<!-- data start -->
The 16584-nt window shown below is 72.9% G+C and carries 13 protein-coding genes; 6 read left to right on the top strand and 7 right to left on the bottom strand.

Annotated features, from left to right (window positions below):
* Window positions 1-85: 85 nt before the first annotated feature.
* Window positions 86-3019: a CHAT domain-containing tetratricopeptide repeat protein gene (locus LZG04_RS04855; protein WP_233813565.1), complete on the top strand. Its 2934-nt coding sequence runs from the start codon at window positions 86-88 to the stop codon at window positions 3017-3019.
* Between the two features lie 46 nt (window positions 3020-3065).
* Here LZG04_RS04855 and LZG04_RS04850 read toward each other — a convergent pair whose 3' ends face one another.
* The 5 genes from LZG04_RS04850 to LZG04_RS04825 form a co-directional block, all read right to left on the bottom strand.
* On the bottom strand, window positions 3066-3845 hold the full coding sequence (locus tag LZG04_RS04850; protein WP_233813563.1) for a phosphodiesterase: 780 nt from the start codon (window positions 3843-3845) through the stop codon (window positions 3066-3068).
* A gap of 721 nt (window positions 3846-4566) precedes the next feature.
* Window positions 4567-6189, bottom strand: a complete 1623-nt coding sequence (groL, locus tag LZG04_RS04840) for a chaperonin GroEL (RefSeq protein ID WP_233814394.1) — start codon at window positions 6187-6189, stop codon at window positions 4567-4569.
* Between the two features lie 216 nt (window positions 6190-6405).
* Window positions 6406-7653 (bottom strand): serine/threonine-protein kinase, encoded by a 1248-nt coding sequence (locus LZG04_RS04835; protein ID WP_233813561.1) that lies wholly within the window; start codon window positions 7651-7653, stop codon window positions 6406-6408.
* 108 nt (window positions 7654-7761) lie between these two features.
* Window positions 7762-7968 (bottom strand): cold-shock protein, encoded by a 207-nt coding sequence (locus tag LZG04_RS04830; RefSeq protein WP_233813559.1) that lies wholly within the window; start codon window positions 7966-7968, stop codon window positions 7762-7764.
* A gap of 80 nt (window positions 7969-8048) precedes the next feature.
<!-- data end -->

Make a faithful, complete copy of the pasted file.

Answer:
The 16584-nt window shown below is 72.9% G+C and carries 13 protein-coding genes; 6 read left to right on the top strand and 7 right to left on the bottom strand.

Annotated features, from left to right (window positions below):
* Window positions 1-85: 85 nt before the first annotated feature.
* Window positions 86-3019: a CHAT domain-containing tetratricopeptide repeat protein gene (locus LZG04_RS04855; protein WP_233813565.1), complete on the top strand. Its 2934-nt coding sequence runs from the start codon at window positions 86-88 to the stop codon at window positions 3017-3019.
* Between the two features lie 46 nt (window positions 3020-3065).
* Here LZG04_RS04855 and LZG04_RS04850 read toward each other — a convergent pair whose 3' ends face one another.
* The 5 genes from LZG04_RS04850 to LZG04_RS04825 form a co-directional block, all read right to left on the bottom strand.
* On the bottom strand, window positions 3066-3845 hold the full coding sequence (locus tag LZG04_RS04850; protein WP_233813563.1) for a phosphodiesterase: 780 nt from the start codon (window positions 3843-3845) through the stop codon (window positions 3066-3068).
* A gap of 721 nt (window positions 3846-4566) precedes the next feature.
* Window positions 4567-6189, bottom strand: a complete 1623-nt coding sequence (groL, locus tag LZG04_RS04840) for a chaperonin GroEL (RefSeq protein ID WP_233814394.1) — start codon at window positions 6187-6189, stop codon at window positions 4567-4569.
* Between the two features lie 216 nt (window positions 6190-6405).
* Window positions 6406-7653 (bottom strand): serine/threonine-protein kinase, encoded by a 1248-nt coding sequence (locus LZG04_RS04835; protein ID WP_233813561.1) that lies wholly within the window; start codon window positions 7651-7653, stop codon window positions 6406-6408.
* 108 nt (window positions 7654-7761) lie between these two features.
* Window positions 7762-7968 (bottom strand): cold-shock protein, encoded by a 207-nt coding sequence (locus tag LZG04_RS04830; RefSeq protein WP_233813559.1) that lies wholly within the window; start codon window positions 7966-7968, stop codon window positions 7762-7764.
* A gap of 80 nt (window positions 7969-8048) precedes the next feature.